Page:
Two medical whistleblower stories today

Newest first: Mark Benjamin’s story about a Camp Lejeune psychiatrist who was booted after going public with concerns about PTSD treatment practices.

In one instance last April, for example, Manion warned Cmdr. Robert O’Byrne, head of mental health at the Camp Lejeune Naval Hospital, of “immediate concerns of physical safety” due to mistreated Marines teetering on the edge of violence. “There was — and continues to be — no means of discussion of high-intensity/dangerous cases,” he wrote. Later that month, Manion quoted to O’Byrne some Marine superiors who were calling troubled Marines “worthless pieces of shit” if they sought help.

Manion’s reward for raising important issues? He’s a contractor with Spectrum Healthcare, a company that touts a “gold star from the Joint Chiefs” on its website, which is itself a subsidiary of a corporation with over a million in DOD contracts and the Sesame Street-tinged name NiteLines Kuhana. Manion was pulled from Lejeune after a simple note from the DOD:

The contractor told Salon that the Navy ordered Manion fired on Sept. 3, four days after Manion wrote the inspectors general. “The treatment facility at Camp Lejeune notified [NiteLines] that Dr. Manion did not meet the Government’s requirements in accordance with the contract, and they directed he be removed from the schedule,” it reads. His termination dated that day notice provides no explanation.

Afterward, as the intrepid Benjamin (who must have more than one therapist for all his secondary PTSD, having exposed so much soldiers’ pain) learned, Manion’s positive evaluations appear to have been altered to make them negative, and the originals ordered destroyed. The uniformed dissenter here is the lieutenant commander who refused to play along, telling the base attorney that “Kernan Manion was considered clinically competent to practice general psychiatry…I had no specific concerns about his judgment or ethical conduct” and adding that he’d been ordered to sign the eval after “drastic” changes.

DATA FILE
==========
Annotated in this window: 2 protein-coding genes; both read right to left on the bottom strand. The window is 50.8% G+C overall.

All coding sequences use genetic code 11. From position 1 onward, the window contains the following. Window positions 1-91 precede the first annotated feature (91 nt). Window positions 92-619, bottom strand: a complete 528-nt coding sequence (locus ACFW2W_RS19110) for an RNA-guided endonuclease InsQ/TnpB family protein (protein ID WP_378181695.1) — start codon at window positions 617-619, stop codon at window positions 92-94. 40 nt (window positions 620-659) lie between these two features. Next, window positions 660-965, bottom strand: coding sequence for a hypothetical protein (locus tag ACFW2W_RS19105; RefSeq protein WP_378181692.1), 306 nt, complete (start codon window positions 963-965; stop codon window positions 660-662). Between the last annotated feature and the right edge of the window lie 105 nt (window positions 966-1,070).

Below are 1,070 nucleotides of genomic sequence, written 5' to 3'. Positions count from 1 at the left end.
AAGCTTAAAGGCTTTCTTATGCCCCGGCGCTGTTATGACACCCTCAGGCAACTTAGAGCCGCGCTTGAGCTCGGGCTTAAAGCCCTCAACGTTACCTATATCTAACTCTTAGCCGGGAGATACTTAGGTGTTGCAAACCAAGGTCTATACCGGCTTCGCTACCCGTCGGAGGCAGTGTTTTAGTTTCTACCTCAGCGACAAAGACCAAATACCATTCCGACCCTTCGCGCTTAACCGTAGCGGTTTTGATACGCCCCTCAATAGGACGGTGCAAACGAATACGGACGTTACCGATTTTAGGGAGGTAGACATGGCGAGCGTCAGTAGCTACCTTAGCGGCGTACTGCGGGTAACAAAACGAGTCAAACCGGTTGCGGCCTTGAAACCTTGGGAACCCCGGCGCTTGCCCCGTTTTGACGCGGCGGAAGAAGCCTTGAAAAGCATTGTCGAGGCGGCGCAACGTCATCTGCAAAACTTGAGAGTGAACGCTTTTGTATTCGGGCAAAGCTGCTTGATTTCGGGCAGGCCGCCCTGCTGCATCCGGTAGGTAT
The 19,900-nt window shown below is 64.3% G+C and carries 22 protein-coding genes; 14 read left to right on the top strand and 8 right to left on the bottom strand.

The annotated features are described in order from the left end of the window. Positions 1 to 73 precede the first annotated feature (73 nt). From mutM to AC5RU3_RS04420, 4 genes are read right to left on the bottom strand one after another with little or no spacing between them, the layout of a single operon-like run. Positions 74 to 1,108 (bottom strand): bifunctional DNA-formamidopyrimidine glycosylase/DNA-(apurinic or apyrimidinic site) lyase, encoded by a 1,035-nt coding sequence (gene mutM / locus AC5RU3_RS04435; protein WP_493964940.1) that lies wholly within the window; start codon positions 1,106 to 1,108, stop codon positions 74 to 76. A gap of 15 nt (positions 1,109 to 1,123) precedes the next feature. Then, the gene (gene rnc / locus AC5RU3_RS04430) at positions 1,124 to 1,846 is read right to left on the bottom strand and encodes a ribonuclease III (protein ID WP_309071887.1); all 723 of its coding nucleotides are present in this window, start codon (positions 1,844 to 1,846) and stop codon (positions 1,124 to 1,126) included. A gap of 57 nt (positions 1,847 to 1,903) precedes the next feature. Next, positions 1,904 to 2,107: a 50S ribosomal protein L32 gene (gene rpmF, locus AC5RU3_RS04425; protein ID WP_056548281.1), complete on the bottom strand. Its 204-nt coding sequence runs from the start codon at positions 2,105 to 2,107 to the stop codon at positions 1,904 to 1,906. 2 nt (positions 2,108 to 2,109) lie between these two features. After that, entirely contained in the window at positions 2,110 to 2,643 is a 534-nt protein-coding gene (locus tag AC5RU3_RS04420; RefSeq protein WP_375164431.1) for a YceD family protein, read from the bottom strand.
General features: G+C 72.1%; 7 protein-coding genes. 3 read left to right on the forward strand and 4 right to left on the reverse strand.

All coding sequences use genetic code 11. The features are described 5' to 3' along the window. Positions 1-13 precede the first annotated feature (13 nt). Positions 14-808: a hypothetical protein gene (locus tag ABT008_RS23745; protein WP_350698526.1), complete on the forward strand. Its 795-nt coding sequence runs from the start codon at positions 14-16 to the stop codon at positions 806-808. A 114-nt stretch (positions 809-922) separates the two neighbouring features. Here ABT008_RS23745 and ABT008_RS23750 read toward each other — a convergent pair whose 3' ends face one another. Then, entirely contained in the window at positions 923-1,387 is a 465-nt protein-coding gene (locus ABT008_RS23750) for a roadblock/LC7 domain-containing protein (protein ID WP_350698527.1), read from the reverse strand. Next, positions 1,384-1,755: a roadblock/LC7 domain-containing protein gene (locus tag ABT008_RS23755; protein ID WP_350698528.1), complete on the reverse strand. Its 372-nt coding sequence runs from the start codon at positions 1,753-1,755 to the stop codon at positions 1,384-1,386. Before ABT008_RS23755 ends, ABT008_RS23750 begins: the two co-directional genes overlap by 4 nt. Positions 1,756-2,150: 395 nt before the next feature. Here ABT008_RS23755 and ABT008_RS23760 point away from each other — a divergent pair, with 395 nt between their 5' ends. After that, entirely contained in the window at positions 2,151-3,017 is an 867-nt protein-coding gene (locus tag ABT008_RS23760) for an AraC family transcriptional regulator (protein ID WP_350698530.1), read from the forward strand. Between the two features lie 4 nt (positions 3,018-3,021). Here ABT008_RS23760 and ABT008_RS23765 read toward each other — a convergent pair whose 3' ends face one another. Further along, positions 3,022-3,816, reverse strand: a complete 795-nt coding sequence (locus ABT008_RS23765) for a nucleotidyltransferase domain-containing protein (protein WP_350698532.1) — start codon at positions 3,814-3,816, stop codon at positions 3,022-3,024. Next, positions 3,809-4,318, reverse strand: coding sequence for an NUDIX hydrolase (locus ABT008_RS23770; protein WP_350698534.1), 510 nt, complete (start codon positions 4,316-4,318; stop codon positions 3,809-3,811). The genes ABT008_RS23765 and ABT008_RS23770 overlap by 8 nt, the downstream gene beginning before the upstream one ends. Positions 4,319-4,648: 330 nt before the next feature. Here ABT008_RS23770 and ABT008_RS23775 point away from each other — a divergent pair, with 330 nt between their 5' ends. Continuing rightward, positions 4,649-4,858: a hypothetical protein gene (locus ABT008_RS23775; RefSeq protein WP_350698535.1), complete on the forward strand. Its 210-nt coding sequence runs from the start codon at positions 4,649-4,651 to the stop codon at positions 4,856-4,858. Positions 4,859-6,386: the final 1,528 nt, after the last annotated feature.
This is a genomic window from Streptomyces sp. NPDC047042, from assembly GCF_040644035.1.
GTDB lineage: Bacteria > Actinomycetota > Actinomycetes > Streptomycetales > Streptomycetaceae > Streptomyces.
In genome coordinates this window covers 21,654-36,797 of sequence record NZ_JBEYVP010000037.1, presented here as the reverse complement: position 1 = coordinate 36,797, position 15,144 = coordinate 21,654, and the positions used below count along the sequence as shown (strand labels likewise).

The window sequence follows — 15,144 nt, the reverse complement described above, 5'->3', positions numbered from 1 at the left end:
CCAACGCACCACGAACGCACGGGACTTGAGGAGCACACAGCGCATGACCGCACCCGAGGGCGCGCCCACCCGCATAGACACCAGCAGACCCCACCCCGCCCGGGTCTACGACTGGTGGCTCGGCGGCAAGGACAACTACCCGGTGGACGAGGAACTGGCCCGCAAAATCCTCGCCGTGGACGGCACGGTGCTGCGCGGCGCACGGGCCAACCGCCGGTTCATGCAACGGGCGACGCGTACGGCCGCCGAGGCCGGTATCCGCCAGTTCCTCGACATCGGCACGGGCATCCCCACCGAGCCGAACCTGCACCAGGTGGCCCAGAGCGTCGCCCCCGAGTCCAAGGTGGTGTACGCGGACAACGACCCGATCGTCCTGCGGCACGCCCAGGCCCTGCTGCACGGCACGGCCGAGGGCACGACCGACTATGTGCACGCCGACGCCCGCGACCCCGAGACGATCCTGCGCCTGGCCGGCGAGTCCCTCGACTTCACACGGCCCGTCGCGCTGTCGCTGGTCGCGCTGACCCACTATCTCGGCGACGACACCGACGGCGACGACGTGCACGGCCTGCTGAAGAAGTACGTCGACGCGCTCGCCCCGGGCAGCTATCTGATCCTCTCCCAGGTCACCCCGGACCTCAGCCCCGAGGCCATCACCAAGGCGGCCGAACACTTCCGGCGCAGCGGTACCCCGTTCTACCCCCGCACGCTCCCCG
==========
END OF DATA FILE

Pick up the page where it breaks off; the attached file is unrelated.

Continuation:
And from NPR yesterday comes another about physical illness, via  the invaluable Kelly Kennedy at Military Times.  She was talking about how in the first few years of our Iraq occupation, trash — including medical equipment and ordnance –was all going into burn pits, of the kind long banned in the U.S. because of health hazards. Kennedy said that when Military Times began to run articles about one such burn pit, in Balad, they received hundreds of letters from recent vets saying they were having breathing problems. (The headline in Army Times adds, somewhat unsurprisingly: “Officials deny risk.”)

When I think of Balad, of course, I think of all those “third-country nationals” I mentioned last month here, who are feeding and cleaning soldiers on those bases, many  under duress. But Congress finally got  involved, and Kennedy said optimistically to NPR:

I think in this case, you’ve got President Obama saying we’re not going to let this become another Agent Orange. You’ve got Congress calling for measures to be taken. You’ve got General Shinseki at the VA saying we’re going to take care of these guys. I think there’s enough people paying attention …and demanding help that it’s going to be taken care of.

Do you agree? And what would constitute “taking care” of it?

In an odd way I don’t envy the guys trying to shush these whistleblowers. The task of simultaneously caring well for a community of two million-plus scattered all around the world while running two wars — even if you outsource the taking-care part — is not just a “challenge,”  especially when a substantial portion of that caring is about cleaning up after your own mess.

But the true compassion, as ever, is reserved for the guys who took a pledge just as sacred as the military oaths in question. Remember “do no harm?”

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Someone else’s billion-dollar FUBAR?

Foreign Policy notes that $500 million for a new U.S. embassy in Baghdad has yielded a literal house of cards:

Someone_Elses_WarAmong the most shocking problems still present at the embassy: The walls are in danger of cracking; the “safe areas” for emergencies aren’t safe; the fire protection systems might not protect from fires; and oh, by the way, the plumbing and electrical systems don’t work.

This is only the latest piece of bad news for the lead contractor, First Kuwaiti Trading and Contracting, a firm the U.S. has used for hundreds of projects in Iraq but stands accused of shoddy work and widespread abuse of third-country workers it ships in from all over the world.

John Owens, one of the First Kuwaiti foremen on the project, quit in disgust after witnessing what he called labor trafficking and widespread worker abuse, including tricking migrant workers into going to Iraq, placing them in sub-human living conditions, and holding their passports so they couldn’t escape.

I wasn’t that surprised, when I saw that the contractor in question was First Kuwaiti — which first came to my attention, as with many of us, when I saw and wrote about Lee Wang’s Someone Else’s War. I’m glad to see ProPublica, just this summer, mention it in its report “Foreign Workers Are Casualties Twice Over.” Not all the human trafficking involves sex workers. (Click on the link to see clips, and a chance to order the DVD.

The film also mentions one American soldier who helped a group of the Filipino enslaved contractors get away. Wang told me his name, but I’ve never been able to find him. That’s true heroism, in my book.